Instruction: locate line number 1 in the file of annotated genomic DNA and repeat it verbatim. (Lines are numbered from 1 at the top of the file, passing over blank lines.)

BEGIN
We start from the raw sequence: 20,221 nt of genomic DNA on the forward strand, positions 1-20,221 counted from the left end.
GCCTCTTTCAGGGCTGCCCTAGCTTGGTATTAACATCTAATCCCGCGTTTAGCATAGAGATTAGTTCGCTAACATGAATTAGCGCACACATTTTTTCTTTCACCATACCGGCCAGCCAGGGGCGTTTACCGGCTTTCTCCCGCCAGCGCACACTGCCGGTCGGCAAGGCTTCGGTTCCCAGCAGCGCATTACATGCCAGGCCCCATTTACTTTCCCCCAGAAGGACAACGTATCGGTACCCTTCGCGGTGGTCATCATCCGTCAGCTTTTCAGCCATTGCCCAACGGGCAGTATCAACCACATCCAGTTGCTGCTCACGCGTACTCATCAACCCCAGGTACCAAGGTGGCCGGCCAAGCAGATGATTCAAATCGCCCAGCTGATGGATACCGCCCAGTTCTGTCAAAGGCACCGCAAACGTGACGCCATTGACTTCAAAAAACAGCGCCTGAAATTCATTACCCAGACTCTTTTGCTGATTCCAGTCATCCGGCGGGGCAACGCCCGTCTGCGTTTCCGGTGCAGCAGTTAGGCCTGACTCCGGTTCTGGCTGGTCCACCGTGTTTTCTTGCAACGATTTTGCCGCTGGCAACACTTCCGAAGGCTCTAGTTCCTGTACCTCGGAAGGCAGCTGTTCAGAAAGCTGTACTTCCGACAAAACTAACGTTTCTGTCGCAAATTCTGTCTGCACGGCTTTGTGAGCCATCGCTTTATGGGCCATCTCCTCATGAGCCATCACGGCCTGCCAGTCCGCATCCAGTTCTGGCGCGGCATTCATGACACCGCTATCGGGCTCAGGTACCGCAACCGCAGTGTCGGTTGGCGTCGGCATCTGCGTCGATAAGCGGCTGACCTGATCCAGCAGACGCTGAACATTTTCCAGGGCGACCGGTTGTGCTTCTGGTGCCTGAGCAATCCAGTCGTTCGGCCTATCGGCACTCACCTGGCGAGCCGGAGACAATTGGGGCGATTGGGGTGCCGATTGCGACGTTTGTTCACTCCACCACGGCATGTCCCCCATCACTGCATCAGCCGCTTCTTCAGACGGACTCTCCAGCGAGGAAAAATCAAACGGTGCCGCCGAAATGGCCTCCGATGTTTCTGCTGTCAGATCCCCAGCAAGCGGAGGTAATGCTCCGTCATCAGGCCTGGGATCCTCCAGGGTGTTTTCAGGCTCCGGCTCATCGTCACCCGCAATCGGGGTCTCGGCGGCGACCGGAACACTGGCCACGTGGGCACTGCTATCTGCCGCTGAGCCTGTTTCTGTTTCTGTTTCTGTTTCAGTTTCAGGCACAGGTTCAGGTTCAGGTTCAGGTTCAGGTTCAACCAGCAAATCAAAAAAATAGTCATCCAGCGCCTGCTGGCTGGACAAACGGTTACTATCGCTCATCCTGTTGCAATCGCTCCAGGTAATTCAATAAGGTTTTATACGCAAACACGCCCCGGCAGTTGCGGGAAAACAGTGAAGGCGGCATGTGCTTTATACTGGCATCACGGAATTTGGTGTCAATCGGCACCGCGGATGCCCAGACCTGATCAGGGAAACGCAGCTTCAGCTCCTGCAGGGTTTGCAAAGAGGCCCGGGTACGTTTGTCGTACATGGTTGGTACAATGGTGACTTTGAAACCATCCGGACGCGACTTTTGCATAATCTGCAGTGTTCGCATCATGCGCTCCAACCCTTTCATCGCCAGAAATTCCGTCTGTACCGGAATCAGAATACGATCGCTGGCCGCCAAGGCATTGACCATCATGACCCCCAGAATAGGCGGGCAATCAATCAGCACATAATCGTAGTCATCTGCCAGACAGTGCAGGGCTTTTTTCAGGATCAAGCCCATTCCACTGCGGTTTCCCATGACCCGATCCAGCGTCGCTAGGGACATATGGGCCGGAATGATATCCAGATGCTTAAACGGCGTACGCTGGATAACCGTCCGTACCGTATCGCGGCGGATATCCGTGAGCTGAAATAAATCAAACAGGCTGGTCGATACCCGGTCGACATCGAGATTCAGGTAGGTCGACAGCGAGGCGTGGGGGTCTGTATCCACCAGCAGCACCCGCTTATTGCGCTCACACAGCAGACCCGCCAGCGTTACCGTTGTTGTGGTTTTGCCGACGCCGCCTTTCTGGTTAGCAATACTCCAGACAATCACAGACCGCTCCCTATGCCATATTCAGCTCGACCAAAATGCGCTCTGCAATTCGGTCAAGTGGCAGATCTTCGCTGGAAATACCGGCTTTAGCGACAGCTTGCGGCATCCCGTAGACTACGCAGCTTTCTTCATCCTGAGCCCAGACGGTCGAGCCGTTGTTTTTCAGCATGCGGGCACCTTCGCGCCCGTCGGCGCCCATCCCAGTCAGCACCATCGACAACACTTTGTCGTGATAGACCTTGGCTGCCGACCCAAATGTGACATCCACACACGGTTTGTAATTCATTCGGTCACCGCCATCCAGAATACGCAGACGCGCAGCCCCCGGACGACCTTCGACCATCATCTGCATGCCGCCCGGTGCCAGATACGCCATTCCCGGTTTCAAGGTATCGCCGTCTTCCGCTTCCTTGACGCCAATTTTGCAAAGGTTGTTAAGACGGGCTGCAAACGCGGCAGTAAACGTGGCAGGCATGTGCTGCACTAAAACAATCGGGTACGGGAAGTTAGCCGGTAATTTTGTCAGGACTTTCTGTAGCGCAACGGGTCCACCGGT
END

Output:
We start from the raw sequence: 20,221 nt of genomic DNA on the forward strand, positions 1-20,221 counted from the left end.